The eastern half of the original mansion seems to have been demolished between 1840 and 1846, for J. Nash, in a sketch made in the former year, gives the complete elevation, whereas Archer in 1846 (Plate 16) shows a commonplace building on the site of the eastern half.
Having regard to the many alterations which the premises have undergone, it is not surprising that very little of the first building is left. Of the original walls remaining, that to the street is the most important. Several of the chimney breasts, and parts of the walls to which they are attached, are also original work, but it is extremely doubtful if any of the external walls at the rear is coeval with the erection of the house. This will account for the fact that Evelyn's "long gallery" (fn. 31) no longer exists.
The notable feature of No. 55 internally is the staircase. Although the treads and risers are modern, the deal balustrading between the ground and first floors may date from the erection of the house in 1637, or from its re-occupation by the Digby family after the Restoration, i.e., before 1664 (see p. 52). The staircase extends from the ground to the first floor. It is constructed of straight strings, moulded and carved; the centre moulding has a band of laurel leaves and berries alternating with oak leaves, acorns and oak apples, while the upper member is enriched with acanthus. The three newels are square. The one at the ground floor level rests on the 19th-century floor, and has a simple capping of mouldings similar to those on the handrail. The newel at the half landing is of similar design to that below and receives the strings of both flights. The newel at the first floor level has a modern capping, but carries the original pendant below, the enrichment taking the form of the open flower of a waterlily. The balusters are turned as ornamental pillars, their capitals being floriated together with the vase-like swellings included in their bases. Two of the base members are also carved. The handrail of the lower flight is notched and fitted to the string of the upper, the mouldings continue along the string downwards to the newel, and a triangular panel fills the spandril space beneath instead of diminishing balusters.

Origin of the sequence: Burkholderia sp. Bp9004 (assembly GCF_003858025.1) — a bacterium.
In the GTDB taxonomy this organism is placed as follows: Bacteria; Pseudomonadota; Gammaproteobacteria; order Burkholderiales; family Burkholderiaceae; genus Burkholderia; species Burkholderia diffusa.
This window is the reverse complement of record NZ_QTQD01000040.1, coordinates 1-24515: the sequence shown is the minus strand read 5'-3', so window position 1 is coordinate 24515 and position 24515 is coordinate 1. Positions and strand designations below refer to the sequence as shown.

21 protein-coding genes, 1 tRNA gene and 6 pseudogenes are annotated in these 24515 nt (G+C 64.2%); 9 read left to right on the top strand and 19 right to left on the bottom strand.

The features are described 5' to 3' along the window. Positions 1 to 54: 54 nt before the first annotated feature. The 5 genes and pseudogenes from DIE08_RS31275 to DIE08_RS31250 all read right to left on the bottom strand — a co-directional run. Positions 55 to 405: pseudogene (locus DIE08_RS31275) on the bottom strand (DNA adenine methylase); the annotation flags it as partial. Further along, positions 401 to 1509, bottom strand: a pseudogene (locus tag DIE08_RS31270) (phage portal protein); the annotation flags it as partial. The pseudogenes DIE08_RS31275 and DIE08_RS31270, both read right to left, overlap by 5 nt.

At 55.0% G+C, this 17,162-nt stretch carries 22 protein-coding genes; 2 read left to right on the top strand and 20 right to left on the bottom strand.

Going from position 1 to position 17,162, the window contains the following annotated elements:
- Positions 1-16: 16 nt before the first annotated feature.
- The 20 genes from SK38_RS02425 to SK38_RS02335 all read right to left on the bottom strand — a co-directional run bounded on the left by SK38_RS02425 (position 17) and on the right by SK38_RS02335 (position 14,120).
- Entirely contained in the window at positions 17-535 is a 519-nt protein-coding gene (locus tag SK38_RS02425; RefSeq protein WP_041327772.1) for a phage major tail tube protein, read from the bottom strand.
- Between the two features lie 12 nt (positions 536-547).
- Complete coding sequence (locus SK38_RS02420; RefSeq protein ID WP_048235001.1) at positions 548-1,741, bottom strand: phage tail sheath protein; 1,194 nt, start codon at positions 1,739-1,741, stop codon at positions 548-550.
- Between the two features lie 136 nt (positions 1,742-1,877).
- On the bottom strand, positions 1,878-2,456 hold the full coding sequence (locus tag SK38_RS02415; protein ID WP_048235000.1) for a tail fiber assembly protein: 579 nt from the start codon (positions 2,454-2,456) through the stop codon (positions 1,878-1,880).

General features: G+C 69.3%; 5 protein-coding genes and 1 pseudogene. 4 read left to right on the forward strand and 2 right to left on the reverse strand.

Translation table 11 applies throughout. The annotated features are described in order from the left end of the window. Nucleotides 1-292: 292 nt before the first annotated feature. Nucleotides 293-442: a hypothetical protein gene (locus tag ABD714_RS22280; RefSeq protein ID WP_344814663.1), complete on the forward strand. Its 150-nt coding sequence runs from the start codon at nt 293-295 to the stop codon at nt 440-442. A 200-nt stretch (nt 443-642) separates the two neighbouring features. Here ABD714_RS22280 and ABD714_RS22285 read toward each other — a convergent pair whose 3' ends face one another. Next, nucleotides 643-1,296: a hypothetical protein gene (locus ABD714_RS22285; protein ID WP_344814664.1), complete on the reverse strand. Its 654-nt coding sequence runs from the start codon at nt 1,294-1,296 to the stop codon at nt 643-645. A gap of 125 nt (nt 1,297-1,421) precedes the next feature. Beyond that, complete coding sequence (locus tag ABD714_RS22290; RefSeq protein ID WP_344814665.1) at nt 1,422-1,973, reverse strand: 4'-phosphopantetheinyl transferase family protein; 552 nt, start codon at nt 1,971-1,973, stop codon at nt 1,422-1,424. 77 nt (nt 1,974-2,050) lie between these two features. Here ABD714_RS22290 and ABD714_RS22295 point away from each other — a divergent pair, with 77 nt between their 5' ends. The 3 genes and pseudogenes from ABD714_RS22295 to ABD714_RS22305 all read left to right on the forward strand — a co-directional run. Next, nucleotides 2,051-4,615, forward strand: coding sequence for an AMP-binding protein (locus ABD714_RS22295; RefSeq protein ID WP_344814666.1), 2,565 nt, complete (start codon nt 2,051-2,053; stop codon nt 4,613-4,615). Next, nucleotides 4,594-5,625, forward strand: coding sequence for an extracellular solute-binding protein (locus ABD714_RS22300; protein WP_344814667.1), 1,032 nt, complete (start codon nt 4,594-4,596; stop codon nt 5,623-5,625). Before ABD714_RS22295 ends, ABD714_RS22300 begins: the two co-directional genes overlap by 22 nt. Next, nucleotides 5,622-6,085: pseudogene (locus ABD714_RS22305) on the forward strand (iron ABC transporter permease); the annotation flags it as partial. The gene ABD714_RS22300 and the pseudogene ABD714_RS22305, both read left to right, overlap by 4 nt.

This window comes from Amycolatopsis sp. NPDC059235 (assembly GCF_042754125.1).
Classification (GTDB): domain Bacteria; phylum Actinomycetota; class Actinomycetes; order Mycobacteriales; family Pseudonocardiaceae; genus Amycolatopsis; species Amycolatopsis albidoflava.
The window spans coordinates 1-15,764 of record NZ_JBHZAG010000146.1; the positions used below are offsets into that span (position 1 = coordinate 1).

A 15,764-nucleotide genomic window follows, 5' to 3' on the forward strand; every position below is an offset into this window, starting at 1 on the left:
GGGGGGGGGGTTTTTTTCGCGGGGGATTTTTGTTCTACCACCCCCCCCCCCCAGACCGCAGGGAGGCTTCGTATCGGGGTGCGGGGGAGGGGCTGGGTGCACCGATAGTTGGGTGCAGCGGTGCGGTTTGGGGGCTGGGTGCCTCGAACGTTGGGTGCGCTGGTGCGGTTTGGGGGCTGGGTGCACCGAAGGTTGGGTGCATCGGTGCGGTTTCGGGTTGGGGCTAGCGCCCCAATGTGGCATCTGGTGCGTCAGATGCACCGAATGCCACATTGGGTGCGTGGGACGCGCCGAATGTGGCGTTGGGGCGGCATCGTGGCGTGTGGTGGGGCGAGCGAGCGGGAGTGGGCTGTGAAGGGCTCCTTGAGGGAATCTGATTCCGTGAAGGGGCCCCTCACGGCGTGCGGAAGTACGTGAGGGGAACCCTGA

On the second floor of No. 56, is a deal balustrade (Plate 21), which doubtless formed part of the original staircase landing, but has now been adapted to protect an opening in the floor. The detail is very similar to that of the staircase formerly at No. 52, Lincoln's Inn Fields, (fn. 32) which was erected shortly after this date.
The present front room on the second floor was at first two separate apartments. Near the end of the 17th or early in the 18th century, a wide opening was formed in the partition, the original door and doorway, and part of the surrounding wall being, however, left. Probably at the same time, the little lobby and powder closet were formed. The latter has a small opening in its southern wall.
The small staircase in front of the opening leading to the attics appears to have been erected about 1732–3, as also the portion of the staircases leading from the second to the first floors, and a short length of balustrading (Plate 21) at the first floor level.
Condition of Repair.